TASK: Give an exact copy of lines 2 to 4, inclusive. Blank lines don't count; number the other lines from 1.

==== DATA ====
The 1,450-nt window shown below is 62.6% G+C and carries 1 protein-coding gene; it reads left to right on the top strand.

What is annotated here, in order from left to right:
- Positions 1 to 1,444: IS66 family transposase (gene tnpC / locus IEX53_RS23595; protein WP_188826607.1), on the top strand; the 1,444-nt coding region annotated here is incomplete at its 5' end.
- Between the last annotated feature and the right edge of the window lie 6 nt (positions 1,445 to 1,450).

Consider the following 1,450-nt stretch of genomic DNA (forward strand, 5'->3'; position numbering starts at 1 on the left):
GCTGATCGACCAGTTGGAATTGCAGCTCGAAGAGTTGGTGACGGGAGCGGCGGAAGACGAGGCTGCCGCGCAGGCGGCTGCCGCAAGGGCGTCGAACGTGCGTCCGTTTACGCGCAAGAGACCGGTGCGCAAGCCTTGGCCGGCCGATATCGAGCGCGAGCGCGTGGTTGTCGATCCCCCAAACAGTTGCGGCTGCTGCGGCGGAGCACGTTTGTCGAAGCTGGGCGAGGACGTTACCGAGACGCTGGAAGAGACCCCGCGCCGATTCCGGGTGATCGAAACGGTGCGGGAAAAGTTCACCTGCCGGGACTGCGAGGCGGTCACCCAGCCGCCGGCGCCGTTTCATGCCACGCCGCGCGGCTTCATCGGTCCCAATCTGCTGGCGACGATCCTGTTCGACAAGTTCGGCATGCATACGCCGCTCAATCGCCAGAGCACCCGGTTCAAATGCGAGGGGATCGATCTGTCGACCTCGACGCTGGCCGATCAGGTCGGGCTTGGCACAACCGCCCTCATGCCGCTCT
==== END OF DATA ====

What is annotated here, in order from left to right:
- Positions 1 to 1,444: IS66 family transposase (gene tnpC / locus IEX53_RS23595; protein WP_188826607.1), on the top strand; the 1,444-nt coding region annotated here is incomplete at its 5' end.
- Between the last annotated feature and the right edge of the window lie 6 nt (positions 1,445 to 1,450).